zone columnsThis allows you to specify attribute values for each table column in this zone.

The following keywords for column attributes are supported in the list/horizontal view:

Note that the 'align', 'valign' and 'class' attributes when added to a <COL> element in the HTML output are poorly supported in most browsers, so will be dealt with as follows:

  • The 'align' and 'valign' attributes will be converted to 'class' when written to the XML output.
  • The 'class' attribute will no longer be added to the <COL> element, but instead will be added to the <TD> element for every cell within the relevant column.

NOTE: if your screen structure file contains two or more of the 'align|valign|class' attributes for the same field then they will be combined automatically into a single 'class' value, so code such as:

$structure['main']['columns'][] = array('width' => '100', 'align' => 'right',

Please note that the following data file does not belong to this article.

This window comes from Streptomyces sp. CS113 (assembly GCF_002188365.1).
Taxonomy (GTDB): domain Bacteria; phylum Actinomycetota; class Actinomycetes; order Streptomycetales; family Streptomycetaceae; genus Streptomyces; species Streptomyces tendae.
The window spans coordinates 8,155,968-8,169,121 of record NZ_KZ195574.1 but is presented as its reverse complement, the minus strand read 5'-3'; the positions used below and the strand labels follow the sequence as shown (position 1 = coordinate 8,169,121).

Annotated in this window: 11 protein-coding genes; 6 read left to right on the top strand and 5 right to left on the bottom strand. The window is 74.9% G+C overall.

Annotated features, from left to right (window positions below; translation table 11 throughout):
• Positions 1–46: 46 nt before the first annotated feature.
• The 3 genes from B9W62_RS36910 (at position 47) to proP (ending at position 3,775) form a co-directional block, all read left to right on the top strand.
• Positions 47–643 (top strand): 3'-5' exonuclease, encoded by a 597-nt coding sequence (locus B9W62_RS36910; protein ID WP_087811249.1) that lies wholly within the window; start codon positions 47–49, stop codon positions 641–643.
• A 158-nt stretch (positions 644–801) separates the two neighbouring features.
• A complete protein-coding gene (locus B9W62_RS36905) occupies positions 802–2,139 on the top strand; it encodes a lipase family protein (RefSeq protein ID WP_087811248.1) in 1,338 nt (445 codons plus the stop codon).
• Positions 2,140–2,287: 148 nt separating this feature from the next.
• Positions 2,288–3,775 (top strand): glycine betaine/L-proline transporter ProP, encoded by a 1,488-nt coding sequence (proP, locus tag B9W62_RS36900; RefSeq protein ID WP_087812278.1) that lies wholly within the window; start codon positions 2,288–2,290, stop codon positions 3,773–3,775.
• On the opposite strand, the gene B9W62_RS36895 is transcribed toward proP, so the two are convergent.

'valign' => 'middle',
                                                          'class' => 'foobar');

will be treated as if it were:

$structure['main']['columns'][] = array('width' => '100', 'class' => 'right middle foobar');
zone fieldsThis identifies which fields from the database table are to be displayed, and in which order. For a horizontal view (as in Figure 7) this identifies the columns going across the page. For a vertical view (see Figure 4) this identifies the rows going down the page. Note that each element within this array is indexed by a column number (horizontal view) or a row number (vertical view).

The following keywords for additional field attributes are supported in the detail/vertical view:

  • colspan - allow the field to span more than 1 column.
  • rowspan - allow the field to span more than 1 row.
  • cols - will override the value for multiline controls.
  • rows - will override the value for multiline controls.
  • class - specifies one or more CSS classes.
  • align - specifies horizontal alignment (left/center/right).
  • valign - specifies vertical alignment (top/middle/bottom).
  • display-empty - will force a line of labels to be displayed even if all values are missing.
  • imagewidth - will override an image's default width.